The Health Committee says anxiety screening should begin in children up to the age of eight
The U.S. Preventive Services Task Force said Tuesday that pediatricians should screen children younger than 8 for anxiety and children 12 or older for depression during routine well examinations.
The recommendation by the independent expert panel applies to children who do not show any signs or symptoms of a mental health problem. Task force member Laurie Papert said children – regardless of their age – should be referred for specialist care.
“We can’t help but screen children and adolescents,” said Pbert, a clinical psychologist and behavioral scientist. “We have to get to know them early. We don’t want them to struggle.”
The new guidelines from the Health Commission represent a definitive set of recommendations for screening children’s mental health. It is in line with the group’s draft recommendations released in April.
These tests are not intended to diagnose a child with anxiety or depression; It is meant to identify those who may need additional support in mental health care.
Pediatricians are not required to follow guidelines, but they often do based on the recommendations of the influential group.
But the problem is that there is a dearth of mental health workers trained to help these children.
“The pediatrician may be able to report someone, but they may not always have a place to send that person who needs help,” said Gina Glover, a child and adolescent psychologist at Children’s Hospital of Colorado. She is not a member of the staff.
However, she hailed the recommendations as a “positive step forward”.
“This is a way we can move forward in the ongoing mental health crisis to identify these children and connect them to services,” Glover said. “We know that early intervention is really the key to better outcomes.”
Young children may not always understand their feelings. So the doctors Several standardized questionnaires they can use to screen children for anxiety and depression, such as the Child Anxiety Disorders Screen and the so-called PHQ-9 Questionnaire.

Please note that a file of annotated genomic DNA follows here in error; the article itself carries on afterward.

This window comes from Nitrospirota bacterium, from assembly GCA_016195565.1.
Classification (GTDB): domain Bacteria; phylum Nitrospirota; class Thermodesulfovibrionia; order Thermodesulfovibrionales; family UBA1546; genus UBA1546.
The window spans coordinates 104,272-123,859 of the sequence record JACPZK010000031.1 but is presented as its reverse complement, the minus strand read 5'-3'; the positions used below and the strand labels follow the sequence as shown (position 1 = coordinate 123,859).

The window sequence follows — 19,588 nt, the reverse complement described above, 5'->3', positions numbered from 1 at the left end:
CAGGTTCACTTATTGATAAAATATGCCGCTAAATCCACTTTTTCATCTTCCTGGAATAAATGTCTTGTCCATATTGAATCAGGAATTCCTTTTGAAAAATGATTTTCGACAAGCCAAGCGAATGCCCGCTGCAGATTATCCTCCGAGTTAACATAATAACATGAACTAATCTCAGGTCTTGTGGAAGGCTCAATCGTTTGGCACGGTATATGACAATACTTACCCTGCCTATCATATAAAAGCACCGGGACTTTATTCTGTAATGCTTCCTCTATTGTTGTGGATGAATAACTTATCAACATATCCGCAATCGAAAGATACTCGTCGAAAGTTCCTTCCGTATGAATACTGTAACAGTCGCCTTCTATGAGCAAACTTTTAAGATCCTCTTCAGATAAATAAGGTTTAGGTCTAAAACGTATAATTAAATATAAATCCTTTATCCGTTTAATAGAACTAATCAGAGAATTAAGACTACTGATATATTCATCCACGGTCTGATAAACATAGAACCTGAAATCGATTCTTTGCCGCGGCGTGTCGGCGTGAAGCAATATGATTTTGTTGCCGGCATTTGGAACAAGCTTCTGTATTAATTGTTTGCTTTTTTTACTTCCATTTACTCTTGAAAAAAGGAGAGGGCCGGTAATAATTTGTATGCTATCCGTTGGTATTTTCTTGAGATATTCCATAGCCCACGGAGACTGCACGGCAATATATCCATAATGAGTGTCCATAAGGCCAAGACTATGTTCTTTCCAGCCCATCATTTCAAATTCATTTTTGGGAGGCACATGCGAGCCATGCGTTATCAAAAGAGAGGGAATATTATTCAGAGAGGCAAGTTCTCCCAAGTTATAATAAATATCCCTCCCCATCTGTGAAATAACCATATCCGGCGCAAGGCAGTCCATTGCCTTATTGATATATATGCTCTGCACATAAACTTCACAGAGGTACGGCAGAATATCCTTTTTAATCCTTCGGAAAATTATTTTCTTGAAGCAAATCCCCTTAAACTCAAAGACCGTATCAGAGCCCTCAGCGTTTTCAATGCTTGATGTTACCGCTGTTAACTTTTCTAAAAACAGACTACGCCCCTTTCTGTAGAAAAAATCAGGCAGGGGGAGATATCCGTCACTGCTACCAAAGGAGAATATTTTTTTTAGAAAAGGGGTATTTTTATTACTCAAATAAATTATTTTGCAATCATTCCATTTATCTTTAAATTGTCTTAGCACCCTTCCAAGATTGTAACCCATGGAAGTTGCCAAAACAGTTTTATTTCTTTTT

They aim to separate children who are going through difficult days from those who have persistent and excessive mental health issues that disrupt their daily activities, such as going to school or attending birthday parties and other social events.
Anxiety and depression have been increasing in young people for years. A study released in February found that 1 in 5 teens had experienced a major depressive episode, even before the COVID-19 pandemic. A second report found that emergency room visits related to children’s mental health rose significantly in 2020, compared to 2019.
“By making these recommendations, we hope that you can really help spread awareness of the need for greater access to evidence-based mental health care for children and adolescents,” Papert said.
The task force did not find sufficient scientific evidence to support screening for suicidal thoughts in children of any age, and called for more research in this area. This issue is particularly important, as suicide rates are again on the rise.
A report from the National Center for Health Statistics in September found that young adults between the ages of 15 and 24 have the highest risk of suicide than any other group. And while the overall numbers were small, the percentage of girls aged 10-14 who committed suicide increased by 16% from 2020 to 2021.
Experts say that some level of anxiety or sadness is common and even normal in children. Having to solve a math problem in front of the class, for example, can lead to a fleeting feeling of anxiety.
But Pbert said real mental health problems in children can lead to excessive behavioral changes.
Signs of anxiety or depression in children include:
- Refusal to attend school or social events.
- Persistent feelings of hopelessness.
- Increased anxiety in cases of headache and stomach pain.
Sometimes, she added, “children and teens keep their fears to themselves, so symptoms can be missed.” “That’s why it’s so important that we screen children in primary care.”
“We’re not catching up with these kids early,” Glover said. “It’s getting sharper and reaching a crisis point.” “They engage in aggressive behavior or severe eating disorder behavior, and they show up in the emergency department.”
“If we had caught them earlier, we would have been able to treat them on an outpatient basis,” she said.
If you or someone you know is going through a crisis, call 988 to reach the Suicide and Crisis Lifeline. You can also connect to the network, formerly known as the National Suicide Prevention Lifeline, at 800-273-8255or text HOME to 741741 or visit SpeakingOfSuicide.com/resources For additional resources.
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Erica Edwards is a health and medical news writer and reporter for NBC News and “TODAY.”